第二册.Volume 2

宣化老和尚追思纪念专集 In Memory of the Venerable Master Hsuan Hua

In Memory of the Venerable Master Hsuan Hua

宣化老和尚 The Venerable Master Hsuan Hua

中文 Chinese 英文 English



◎ Zhuang Guoxiang

There are thousands of millions of kinds of people
And thousands of millions of roads.
While each road is taken by an unlimited number of people,
There is an end to each person’s journey.

I have often thought and said that there are three aspects of life which no one else can do for one, namely staying healthy, studying, and eating food or taking medicine. The hardest thing to bear is to be separated in life or parted at death. In early June 1995, I became sick and my whole body ached from the head to the skin and muscles. On the eighth and ninth, I could not even get up to go out, nor could I go and see a doctor. All of a sudden, I got a phone call informing me that the Venerable Master had entered into stillness in America.

I wept and blamed the mass media in Taiwan for their lack of respect and filiality. When I called the Dharma Realm Buddhist Books Distribution Association (DRBBDA) in Taipei, the Dharma Master there told me not to feel sorry. She said we should work hard to propagate the Venerable Master’s Dharma so that it will abide in the world forever. As his disciples, we should convert our grief into action and practice the Master’s Dharma well. Mr. Hu of the National Museum contacted me through Mr. Le, Chief Secretary of Mahayana Hermitage (the Buddhist Lay Association of the Republic of China). The National Museum requested information on the Venerable Master for their biography of renowned contemporary monks. I went to the DRBBDA on Chung-hsiao East Road and obtained a full set of the Venerable Master’s books and cassette tapes, for which I was very grateful. The Dharma Masters tape-recorded my conversation. Although these are just some small remembrances, they flow from my heart. The Dharma Masters wanted me to record these incidents. Although I do not write well, those compassionate Dharma Masters kept encouraging me to do so.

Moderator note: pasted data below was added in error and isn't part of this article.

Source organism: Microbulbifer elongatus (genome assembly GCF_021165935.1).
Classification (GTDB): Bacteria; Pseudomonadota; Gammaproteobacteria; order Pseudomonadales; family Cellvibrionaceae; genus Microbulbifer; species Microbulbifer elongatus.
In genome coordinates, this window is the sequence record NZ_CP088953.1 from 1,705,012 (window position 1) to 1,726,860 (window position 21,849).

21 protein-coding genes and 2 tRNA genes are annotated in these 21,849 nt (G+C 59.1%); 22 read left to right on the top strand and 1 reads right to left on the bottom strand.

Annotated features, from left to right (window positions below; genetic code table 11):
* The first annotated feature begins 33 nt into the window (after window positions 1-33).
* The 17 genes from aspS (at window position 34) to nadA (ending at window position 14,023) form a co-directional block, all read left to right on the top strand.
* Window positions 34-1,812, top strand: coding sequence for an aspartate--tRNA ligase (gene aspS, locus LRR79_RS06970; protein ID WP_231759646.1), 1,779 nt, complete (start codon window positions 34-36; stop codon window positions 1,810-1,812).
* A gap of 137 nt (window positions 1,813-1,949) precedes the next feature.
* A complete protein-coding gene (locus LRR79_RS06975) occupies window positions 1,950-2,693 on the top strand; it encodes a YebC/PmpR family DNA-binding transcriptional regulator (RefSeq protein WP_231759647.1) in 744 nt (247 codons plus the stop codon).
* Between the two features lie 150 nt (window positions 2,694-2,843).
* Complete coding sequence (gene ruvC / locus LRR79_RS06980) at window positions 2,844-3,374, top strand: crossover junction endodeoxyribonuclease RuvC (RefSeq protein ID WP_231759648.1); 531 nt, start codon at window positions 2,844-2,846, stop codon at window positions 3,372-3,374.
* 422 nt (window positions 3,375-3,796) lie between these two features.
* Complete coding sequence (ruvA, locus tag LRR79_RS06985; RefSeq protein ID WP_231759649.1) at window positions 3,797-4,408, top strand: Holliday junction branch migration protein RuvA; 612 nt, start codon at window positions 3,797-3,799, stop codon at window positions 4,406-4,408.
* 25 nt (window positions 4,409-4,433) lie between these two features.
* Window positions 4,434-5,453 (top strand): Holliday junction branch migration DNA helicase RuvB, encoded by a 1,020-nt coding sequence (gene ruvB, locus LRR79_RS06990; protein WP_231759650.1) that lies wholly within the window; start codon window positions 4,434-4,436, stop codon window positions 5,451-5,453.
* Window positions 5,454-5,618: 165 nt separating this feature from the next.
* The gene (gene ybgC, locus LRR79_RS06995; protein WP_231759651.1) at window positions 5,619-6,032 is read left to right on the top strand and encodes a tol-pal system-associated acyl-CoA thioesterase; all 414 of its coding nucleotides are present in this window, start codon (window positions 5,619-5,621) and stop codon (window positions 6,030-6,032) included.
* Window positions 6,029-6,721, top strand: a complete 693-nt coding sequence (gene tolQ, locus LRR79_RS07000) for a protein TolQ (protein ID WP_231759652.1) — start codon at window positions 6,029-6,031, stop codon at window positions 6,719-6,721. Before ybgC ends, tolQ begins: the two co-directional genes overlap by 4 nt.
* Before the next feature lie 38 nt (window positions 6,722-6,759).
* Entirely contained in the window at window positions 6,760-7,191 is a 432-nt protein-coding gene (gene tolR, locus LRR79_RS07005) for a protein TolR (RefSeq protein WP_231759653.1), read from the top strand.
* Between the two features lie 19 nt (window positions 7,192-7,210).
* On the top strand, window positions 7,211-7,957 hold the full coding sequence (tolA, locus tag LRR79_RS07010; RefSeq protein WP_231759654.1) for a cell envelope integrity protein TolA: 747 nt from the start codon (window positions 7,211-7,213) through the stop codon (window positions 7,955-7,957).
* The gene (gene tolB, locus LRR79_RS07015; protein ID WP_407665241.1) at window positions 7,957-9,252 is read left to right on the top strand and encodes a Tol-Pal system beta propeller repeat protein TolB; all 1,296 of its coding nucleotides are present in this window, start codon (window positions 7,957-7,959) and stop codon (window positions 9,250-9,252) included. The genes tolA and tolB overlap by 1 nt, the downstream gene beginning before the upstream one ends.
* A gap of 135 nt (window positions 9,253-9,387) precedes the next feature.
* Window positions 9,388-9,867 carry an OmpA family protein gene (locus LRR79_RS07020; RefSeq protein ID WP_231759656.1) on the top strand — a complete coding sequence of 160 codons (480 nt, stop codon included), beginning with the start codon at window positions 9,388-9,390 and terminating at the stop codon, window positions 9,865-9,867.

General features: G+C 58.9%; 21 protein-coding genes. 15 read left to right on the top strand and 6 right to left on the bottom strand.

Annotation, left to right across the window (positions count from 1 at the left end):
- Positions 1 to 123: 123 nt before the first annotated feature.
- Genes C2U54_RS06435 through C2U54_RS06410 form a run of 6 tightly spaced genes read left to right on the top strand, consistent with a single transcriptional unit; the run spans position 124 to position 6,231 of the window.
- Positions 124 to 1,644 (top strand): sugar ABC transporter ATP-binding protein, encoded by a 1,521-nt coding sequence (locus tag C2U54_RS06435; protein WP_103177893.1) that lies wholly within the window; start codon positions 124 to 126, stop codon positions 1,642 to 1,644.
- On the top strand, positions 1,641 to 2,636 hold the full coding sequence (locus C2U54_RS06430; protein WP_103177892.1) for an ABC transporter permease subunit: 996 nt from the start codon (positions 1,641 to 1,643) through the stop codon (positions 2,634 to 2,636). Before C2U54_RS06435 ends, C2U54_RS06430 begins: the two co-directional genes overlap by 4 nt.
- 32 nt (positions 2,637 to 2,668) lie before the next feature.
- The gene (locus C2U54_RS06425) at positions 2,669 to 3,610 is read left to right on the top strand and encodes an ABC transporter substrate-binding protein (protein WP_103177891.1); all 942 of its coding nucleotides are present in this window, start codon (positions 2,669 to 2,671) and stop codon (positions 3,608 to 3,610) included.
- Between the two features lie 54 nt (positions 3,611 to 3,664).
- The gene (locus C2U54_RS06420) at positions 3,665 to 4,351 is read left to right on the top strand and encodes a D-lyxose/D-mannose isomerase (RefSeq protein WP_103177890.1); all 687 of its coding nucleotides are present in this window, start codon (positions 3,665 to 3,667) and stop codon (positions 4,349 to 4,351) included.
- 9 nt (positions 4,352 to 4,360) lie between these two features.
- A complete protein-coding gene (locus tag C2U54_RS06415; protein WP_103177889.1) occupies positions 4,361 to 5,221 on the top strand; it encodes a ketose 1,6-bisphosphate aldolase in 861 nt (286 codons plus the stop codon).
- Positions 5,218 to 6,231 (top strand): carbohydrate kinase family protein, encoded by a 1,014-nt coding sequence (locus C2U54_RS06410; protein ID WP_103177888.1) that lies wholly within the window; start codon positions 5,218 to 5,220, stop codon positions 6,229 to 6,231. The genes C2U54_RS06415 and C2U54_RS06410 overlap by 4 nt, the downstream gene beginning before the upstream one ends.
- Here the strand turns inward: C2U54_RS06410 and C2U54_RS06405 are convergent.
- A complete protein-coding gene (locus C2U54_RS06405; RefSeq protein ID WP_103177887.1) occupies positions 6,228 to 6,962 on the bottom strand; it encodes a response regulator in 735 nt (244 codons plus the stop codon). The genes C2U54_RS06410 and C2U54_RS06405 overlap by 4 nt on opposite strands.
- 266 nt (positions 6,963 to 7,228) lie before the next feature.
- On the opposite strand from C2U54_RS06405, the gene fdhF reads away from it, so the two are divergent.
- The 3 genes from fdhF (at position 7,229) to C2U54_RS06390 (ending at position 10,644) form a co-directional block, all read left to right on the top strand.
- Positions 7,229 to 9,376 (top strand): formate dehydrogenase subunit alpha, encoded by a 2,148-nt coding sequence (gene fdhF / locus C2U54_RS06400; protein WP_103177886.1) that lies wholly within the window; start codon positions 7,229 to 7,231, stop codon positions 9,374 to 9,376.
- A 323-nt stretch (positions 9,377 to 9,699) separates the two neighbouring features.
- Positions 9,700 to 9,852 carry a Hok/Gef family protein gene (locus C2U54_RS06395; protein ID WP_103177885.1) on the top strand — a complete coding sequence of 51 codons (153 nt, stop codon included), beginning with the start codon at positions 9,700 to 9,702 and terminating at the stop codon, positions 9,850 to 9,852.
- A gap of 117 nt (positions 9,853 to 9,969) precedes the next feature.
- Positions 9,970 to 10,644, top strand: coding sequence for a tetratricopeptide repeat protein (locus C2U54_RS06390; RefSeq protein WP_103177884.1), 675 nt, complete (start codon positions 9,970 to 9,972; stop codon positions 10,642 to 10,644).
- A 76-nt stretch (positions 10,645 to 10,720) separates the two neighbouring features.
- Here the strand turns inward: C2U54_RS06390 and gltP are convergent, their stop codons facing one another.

The Venerable Master instructed his disciples to “diligently cultivate precepts, concentration and wisdom and put to rest greed, hatred and stupidity.” These words continue to echo in my ears. Like many of the others who emigrated from Mainland China to Taiwan in the early days, I grew up in a family of mixed Buddhist and Taoist faith. Since my grandmother’s time, my family has cultivated the Dharma-door of the Bodhisattva Who Regards the Sounds of the World. My parents also do charitable works, especially the giving of medicine. However, no one in the family had taken refuge with the Triple Jewel. In 1988, I invited my sister to Taipei, and we took refuge at Taoyuan. That was when I began to learn more about Buddhism and started to recite the Great Compassion Mantra.

The Master came to Taipei in 1982. He came again in the fall of 1988 and presided over the Dharma Session for Protecting the Nation and Quelling Disasters, based on the Guanyin Dharma-door. I, as a representative of the Chinese Cultural Museum Corporation, and Professors Yang Yingfeng and Lu Jiangang and others organized the Dharma Session and Refuge Ceremony at Taoyuan. I was given the Dharma name Guoxiang. At that time, it was reported that three hurricanes were going to reach Taiwan simultaneously. The Master told his left-home disciples: “All of you may go without food, drink, and sleep, but you may not stop reciting the Great Compassion Mantra and praying to the heavens above. If a hurricane hits Taiwan when I reach the Zhongzheng Airport, you will all be punished severely.” Sure enough, none of the hurricanes hit Taiwan; they all changed course and headed towards the Phillipines.